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The Human League: A League Of Their Own

Okay, full disclosure, I’m aware that the following review (based on other reviews I’ve read anyway) will be an unpopular opinion, but here goes… 


The Human League play live onstage in Brisbane Australia




The Fortitude Music Hall hosted UK synth pop stalwarts, The Human League, last Wednesday night. The seemingly polite queue of X-Genners in comfortable shoes snaking down the Brunswick St mall and way up Wickham Street well before open time, demonstrated what the band means to a large cohort of loyal fans. 


Honestly, I’ve always loved the seemingly timeless Dare album from 1981, which produced one of the most defining songs of the 80’s, 'Don’t You Want Me'. The ridiculously infectious chorus and synth melody with the dual vocalists and intriguing breakup storyline is still fresh to this day, and the video of a movie within a movie within a movie is amazing. It suited the band’s cold as ice aesthetic and defined the generation of genre twisting music, fashion and art.


So I had high expectations, which were sadly not met. 


The stage was set with three mics in position at the front, and a riser behind with an electronic kit and two synths on stands in place. It had a monochromatic Kraftwerk vibe, so I was hoping for something interesting to unfold. Right on 9pm, the three-piece backing band of hired musos dressed in black and white suits entered the stage first up to get things moving with a synth heavy intro, before Phil Oakey and original backing singers Susan and Joanne joined the stage. 


The Human League play live onstage in Brisbane Australia

Phil was dressed in what can best be described as a Neo from The Matrix fancy dress outfit, in his first of several costume changes as the shoulder pads and flares took on comical proportions over the evening. His voice is pretty strong and relatively true to the baritone that made his delivery so unique back in the day. But the vocal mix was way too high, and as he paced the stage from side to side / back and forth, it felt like he pushed himself harder and the delivery became more difficult to listen to as the evening wore on. 


And unfortunately the front man completely overpowered Susan and Joanna, so their role was mostly relegated to backup dancers, throwing odd shapes and defiant sullen looks as they repeated their stilted dance move and one-arm-in-the-air bag of tricks over and over. 


Electronic music is notoriously hard to mix live, and recent touring acts like The Chemical Brothers and Kraftwerk have spent decades crafting their studio recordings to translate perfectly on stage – but I don’t feel like The Human League managed to get anywhere close. The original band mostly performed with acoustic drums, bass and lead guitar to support the live synth sounds, but without these other more analogue elements as part of the performance (apart from the occasional guitar being whisked on and off stage), it all sounded a bit flat and monotone.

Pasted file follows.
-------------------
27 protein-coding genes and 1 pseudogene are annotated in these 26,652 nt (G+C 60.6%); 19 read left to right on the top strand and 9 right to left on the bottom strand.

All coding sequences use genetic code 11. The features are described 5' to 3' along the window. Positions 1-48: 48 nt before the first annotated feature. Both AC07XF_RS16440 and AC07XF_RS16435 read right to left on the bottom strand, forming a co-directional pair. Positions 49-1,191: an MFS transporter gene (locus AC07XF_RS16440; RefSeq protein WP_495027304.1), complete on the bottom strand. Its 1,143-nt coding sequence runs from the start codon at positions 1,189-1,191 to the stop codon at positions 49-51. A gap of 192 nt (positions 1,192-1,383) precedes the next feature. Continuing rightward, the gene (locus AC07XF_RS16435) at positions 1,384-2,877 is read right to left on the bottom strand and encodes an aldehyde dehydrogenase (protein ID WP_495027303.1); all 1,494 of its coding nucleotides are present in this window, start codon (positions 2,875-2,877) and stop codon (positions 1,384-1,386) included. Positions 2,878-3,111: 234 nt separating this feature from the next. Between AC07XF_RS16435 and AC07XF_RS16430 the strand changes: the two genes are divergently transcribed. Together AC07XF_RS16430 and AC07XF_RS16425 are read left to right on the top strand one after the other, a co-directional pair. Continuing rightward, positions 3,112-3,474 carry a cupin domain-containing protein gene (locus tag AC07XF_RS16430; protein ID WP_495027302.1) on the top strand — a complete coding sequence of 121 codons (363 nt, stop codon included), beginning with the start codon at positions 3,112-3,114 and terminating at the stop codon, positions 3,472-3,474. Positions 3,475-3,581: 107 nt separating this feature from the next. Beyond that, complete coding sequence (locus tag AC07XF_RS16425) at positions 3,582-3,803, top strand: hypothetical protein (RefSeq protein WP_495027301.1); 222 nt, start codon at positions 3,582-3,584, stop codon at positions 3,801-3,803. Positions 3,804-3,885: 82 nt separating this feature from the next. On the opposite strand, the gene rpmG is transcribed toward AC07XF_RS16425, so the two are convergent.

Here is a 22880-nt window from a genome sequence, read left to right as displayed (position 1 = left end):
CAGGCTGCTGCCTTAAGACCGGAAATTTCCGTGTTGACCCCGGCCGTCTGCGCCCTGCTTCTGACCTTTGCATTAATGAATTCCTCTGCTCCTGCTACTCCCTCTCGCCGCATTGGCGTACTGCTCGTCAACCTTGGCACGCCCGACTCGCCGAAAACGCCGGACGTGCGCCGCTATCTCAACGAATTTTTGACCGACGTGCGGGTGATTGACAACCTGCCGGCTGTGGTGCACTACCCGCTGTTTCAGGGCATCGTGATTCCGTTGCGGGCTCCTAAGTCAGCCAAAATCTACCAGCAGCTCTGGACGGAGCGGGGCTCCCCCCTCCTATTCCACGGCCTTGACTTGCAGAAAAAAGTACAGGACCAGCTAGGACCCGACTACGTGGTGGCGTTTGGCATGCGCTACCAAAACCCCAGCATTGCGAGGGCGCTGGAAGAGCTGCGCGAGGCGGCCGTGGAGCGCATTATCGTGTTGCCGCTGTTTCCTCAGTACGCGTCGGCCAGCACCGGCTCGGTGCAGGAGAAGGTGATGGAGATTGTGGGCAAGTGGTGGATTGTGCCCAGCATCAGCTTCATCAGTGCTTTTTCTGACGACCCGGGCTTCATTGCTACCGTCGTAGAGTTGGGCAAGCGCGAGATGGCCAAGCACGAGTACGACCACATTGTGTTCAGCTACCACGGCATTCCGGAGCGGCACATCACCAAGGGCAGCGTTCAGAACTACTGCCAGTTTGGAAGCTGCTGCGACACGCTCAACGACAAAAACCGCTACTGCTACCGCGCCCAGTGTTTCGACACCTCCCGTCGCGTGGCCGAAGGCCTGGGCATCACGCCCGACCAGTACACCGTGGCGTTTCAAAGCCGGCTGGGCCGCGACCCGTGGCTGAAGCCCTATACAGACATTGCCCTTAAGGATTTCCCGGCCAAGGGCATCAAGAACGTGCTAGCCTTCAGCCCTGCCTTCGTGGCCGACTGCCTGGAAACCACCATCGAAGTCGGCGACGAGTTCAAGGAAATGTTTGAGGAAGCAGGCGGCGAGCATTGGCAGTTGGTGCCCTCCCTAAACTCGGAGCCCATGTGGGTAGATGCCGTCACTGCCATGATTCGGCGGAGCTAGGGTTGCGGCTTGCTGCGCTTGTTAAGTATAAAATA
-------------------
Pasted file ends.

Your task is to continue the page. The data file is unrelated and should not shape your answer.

Now, apologies if you were there and had a lovely evening and were polite to your fellow middle-aged revellers, but the people I found myself next to, in front of, and behind across the night in various locales around the venue were a belligerent pack of whingers. Those of us who go to a lot of shows know the unwritten rules and we generally get along okay, but there was something about this audience that myself and my friend found totally unsettling. 

Maybe they don’t get out much. Maybe their hips and knees were sore. Maybe they just don’t like anyone who doesn’t drive a BMW and have a property portfolio, but the crowd of nu-metal core fanatics at CVLTFEST two weeks ago were more polite than this lot. 


There, I said it. 


While The Human League released a swag of albums in the 80’s and early 90’s, and there are a handful of singles that charted, it felt like forever to get to the reason we were all there. ‘Mirror Man’ was pretty good, ‘Things That Dreams Are Made Of’ was okay, ‘Fascination’ didn’t quite cut it… and the other hits and misses came and went before (finally!) the dramatic synth intro to Don’t You Want Me’ filled the hall. 


The audience all held their iPhone 7’s (with the torches unwittingly on) in the air and sung to their dear heart's content. No doubt it was the best night out they’d had since the last time The Human League were here, but I made it to half way through and called it. The thought of getting hassled by this bunch on the way out of the exits filled me with dread.


Like I said, sorry if you were there and loved it, I’m sure your Facebook videos are amazing and you’ll cherish those memories each year when they pop up as a notification and remind you of what a great time you had.


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